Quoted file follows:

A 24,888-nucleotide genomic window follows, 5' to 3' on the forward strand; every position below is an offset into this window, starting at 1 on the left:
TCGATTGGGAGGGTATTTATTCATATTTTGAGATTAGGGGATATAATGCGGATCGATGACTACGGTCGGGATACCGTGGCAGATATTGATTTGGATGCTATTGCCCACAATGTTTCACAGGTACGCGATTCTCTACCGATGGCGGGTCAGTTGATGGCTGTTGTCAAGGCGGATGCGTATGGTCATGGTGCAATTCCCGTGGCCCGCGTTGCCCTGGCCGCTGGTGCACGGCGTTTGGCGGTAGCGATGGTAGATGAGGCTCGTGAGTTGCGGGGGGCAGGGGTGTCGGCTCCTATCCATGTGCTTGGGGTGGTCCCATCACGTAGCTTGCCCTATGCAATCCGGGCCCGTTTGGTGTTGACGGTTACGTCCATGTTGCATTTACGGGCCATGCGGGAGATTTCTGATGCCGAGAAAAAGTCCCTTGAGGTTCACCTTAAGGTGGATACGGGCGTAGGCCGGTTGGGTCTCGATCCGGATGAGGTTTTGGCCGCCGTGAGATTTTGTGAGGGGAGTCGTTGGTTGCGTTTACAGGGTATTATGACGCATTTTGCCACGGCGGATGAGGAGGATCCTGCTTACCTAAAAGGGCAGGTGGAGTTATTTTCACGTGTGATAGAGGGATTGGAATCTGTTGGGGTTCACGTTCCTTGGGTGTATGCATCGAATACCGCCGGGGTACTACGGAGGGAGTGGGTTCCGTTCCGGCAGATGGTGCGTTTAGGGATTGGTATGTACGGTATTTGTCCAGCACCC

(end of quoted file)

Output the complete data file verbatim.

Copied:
A 24,888-nucleotide genomic window follows, 5' to 3' on the forward strand; every position below is an offset into this window, starting at 1 on the left:
TCGATTGGGAGGGTATTTATTCATATTTTGAGATTAGGGGATATAATGCGGATCGATGACTACGGTCGGGATACCGTGGCAGATATTGATTTGGATGCTATTGCCCACAATGTTTCACAGGTACGCGATTCTCTACCGATGGCGGGTCAGTTGATGGCTGTTGTCAAGGCGGATGCGTATGGTCATGGTGCAATTCCCGTGGCCCGCGTTGCCCTGGCCGCTGGTGCACGGCGTTTGGCGGTAGCGATGGTAGATGAGGCTCGTGAGTTGCGGGGGGCAGGGGTGTCGGCTCCTATCCATGTGCTTGGGGTGGTCCCATCACGTAGCTTGCCCTATGCAATCCGGGCCCGTTTGGTGTTGACGGTTACGTCCATGTTGCATTTACGGGCCATGCGGGAGATTTCTGATGCCGAGAAAAAGTCCCTTGAGGTTCACCTTAAGGTGGATACGGGCGTAGGCCGGTTGGGTCTCGATCCGGATGAGGTTTTGGCCGCCGTGAGATTTTGTGAGGGGAGTCGTTGGTTGCGTTTACAGGGTATTATGACGCATTTTGCCACGGCGGATGAGGAGGATCCTGCTTACCTAAAAGGGCAGGTGGAGTTATTTTCACGTGTGATAGAGGGATTGGAATCTGTTGGGGTTCACGTTCCTTGGGTGTATGCATCGAATACCGCCGGGGTACTACGGAGGGAGTGGGTTCCGTTCCGGCAGATGGTGCGTTTAGGGATTGGTATGTACGGTATTTGTCCAGCACCC